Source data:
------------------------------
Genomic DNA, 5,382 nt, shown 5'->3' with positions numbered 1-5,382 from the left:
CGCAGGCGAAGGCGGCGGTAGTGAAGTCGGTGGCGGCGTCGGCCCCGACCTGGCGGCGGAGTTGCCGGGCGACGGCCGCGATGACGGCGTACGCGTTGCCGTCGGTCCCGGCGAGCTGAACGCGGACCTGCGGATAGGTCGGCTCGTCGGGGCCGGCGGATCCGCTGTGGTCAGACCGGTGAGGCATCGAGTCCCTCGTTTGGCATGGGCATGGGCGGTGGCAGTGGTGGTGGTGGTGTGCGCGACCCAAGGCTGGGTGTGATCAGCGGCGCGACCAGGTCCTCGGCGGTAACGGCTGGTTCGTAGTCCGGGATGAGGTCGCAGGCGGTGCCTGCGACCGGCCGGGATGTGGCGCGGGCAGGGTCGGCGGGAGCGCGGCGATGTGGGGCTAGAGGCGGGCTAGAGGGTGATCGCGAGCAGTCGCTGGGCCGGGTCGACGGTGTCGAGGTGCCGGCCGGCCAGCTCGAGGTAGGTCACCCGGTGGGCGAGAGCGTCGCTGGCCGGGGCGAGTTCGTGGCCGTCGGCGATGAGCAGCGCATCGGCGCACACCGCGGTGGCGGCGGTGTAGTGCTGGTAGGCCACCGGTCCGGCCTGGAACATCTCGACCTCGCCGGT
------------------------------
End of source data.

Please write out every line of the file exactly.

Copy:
Genomic DNA, 5,382 nt, shown 5'->3' with positions numbered 1-5,382 from the left:
CGCAGGCGAAGGCGGCGGTAGTGAAGTCGGTGGCGGCGTCGGCCCCGACCTGGCGGCGGAGTTGCCGGGCGACGGCCGCGATGACGGCGTACGCGTTGCCGTCGGTCCCGGCGAGCTGAACGCGGACCTGCGGATAGGTCGGCTCGTCGGGGCCGGCGGATCCGCTGTGGTCAGACCGGTGAGGCATCGAGTCCCTCGTTTGGCATGGGCATGGGCGGTGGCAGTGGTGGTGGTGGTGTGCGCGACCCAAGGCTGGGTGTGATCAGCGGCGCGACCAGGTCCTCGGCGGTAACGGCTGGTTCGTAGTCCGGGATGAGGTCGCAGGCGGTGCCTGCGACCGGCCGGGATGTGGCGCGGGCAGGGTCGGCGGGAGCGCGGCGATGTGGGGCTAGAGGCGGGCTAGAGGGTGATCGCGAGCAGTCGCTGGGCCGGGTCGACGGTGTCGAGGTGCCGGCCGGCCAGCTCGAGGTAGGTCACCCGGTGGGCGAGAGCGTCGCTGGCCGGGGCGAGTTCGTGGCCGTCGGCGATGAGCAGCGCATCGGCGCACACCGCGGTGGCGGCGGTGTAGTGCTGGTAGGCCACCGGTCCGGCCTGGAACATCTCGACCTCGCCGGT